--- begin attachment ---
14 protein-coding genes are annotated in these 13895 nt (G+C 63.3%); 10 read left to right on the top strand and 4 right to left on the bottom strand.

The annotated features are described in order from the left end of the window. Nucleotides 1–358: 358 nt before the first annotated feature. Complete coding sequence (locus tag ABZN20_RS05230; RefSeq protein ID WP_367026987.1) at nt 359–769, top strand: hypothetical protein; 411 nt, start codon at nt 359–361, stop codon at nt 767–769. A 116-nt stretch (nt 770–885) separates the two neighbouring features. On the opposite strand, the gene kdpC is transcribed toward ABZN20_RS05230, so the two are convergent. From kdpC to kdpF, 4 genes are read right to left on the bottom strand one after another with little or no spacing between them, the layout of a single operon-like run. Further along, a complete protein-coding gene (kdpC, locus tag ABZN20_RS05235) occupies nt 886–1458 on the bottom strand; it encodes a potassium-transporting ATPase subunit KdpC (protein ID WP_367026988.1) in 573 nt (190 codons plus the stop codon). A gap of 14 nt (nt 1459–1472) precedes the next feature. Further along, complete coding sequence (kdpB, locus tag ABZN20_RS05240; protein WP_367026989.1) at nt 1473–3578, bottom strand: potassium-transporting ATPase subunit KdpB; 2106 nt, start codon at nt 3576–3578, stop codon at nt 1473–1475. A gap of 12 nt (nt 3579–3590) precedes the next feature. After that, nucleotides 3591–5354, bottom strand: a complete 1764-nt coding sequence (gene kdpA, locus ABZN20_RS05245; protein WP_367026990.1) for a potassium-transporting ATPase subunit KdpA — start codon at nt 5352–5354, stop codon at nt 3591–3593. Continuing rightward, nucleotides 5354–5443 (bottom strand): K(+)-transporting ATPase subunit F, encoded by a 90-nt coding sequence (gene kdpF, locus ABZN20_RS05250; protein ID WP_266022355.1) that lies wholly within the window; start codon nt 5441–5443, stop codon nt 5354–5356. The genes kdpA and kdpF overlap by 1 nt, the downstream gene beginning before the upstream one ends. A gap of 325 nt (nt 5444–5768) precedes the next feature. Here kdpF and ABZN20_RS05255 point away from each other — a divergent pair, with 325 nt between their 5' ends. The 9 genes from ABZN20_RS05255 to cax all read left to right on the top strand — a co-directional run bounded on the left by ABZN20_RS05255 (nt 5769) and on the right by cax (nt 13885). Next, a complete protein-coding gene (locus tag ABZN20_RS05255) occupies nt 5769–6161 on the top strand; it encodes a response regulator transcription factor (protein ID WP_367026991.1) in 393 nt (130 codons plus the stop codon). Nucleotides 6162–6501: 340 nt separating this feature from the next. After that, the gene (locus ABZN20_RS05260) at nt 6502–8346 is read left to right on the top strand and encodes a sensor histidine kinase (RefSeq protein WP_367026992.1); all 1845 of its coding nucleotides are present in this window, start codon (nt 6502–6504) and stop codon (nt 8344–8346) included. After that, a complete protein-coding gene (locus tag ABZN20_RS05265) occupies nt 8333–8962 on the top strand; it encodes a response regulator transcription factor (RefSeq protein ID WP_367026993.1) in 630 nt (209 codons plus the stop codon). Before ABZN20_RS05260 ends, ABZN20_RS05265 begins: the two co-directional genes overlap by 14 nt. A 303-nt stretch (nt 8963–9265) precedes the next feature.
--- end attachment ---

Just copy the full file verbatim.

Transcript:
14 protein-coding genes are annotated in these 13895 nt (G+C 63.3%); 10 read left to right on the top strand and 4 right to left on the bottom strand.

The annotated features are described in order from the left end of the window. Nucleotides 1–358: 358 nt before the first annotated feature. Complete coding sequence (locus tag ABZN20_RS05230; RefSeq protein ID WP_367026987.1) at nt 359–769, top strand: hypothetical protein; 411 nt, start codon at nt 359–361, stop codon at nt 767–769. A 116-nt stretch (nt 770–885) separates the two neighbouring features. On the opposite strand, the gene kdpC is transcribed toward ABZN20_RS05230, so the two are convergent. From kdpC to kdpF, 4 genes are read right to left on the bottom strand one after another with little or no spacing between them, the layout of a single operon-like run. Further along, a complete protein-coding gene (kdpC, locus tag ABZN20_RS05235) occupies nt 886–1458 on the bottom strand; it encodes a potassium-transporting ATPase subunit KdpC (protein ID WP_367026988.1) in 573 nt (190 codons plus the stop codon). A gap of 14 nt (nt 1459–1472) precedes the next feature. Further along, complete coding sequence (kdpB, locus tag ABZN20_RS05240; protein WP_367026989.1) at nt 1473–3578, bottom strand: potassium-transporting ATPase subunit KdpB; 2106 nt, start codon at nt 3576–3578, stop codon at nt 1473–1475. A gap of 12 nt (nt 3579–3590) precedes the next feature. After that, nucleotides 3591–5354, bottom strand: a complete 1764-nt coding sequence (gene kdpA, locus ABZN20_RS05245; protein WP_367026990.1) for a potassium-transporting ATPase subunit KdpA — start codon at nt 5352–5354, stop codon at nt 3591–3593. Continuing rightward, nucleotides 5354–5443 (bottom strand): K(+)-transporting ATPase subunit F, encoded by a 90-nt coding sequence (gene kdpF, locus ABZN20_RS05250; protein ID WP_266022355.1) that lies wholly within the window; start codon nt 5441–5443, stop codon nt 5354–5356. The genes kdpA and kdpF overlap by 1 nt, the downstream gene beginning before the upstream one ends. A gap of 325 nt (nt 5444–5768) precedes the next feature. Here kdpF and ABZN20_RS05255 point away from each other — a divergent pair, with 325 nt between their 5' ends. The 9 genes from ABZN20_RS05255 to cax all read left to right on the top strand — a co-directional run bounded on the left by ABZN20_RS05255 (nt 5769) and on the right by cax (nt 13885). Next, a complete protein-coding gene (locus tag ABZN20_RS05255) occupies nt 5769–6161 on the top strand; it encodes a response regulator transcription factor (protein ID WP_367026991.1) in 393 nt (130 codons plus the stop codon). Nucleotides 6162–6501: 340 nt separating this feature from the next. After that, the gene (locus ABZN20_RS05260) at nt 6502–8346 is read left to right on the top strand and encodes a sensor histidine kinase (RefSeq protein WP_367026992.1); all 1845 of its coding nucleotides are present in this window, start codon (nt 6502–6504) and stop codon (nt 8344–8346) included. After that, a complete protein-coding gene (locus tag ABZN20_RS05265) occupies nt 8333–8962 on the top strand; it encodes a response regulator transcription factor (RefSeq protein ID WP_367026993.1) in 630 nt (209 codons plus the stop codon). Before ABZN20_RS05260 ends, ABZN20_RS05265 begins: the two co-directional genes overlap by 14 nt. A 303-nt stretch (nt 8963–9265) precedes the next feature.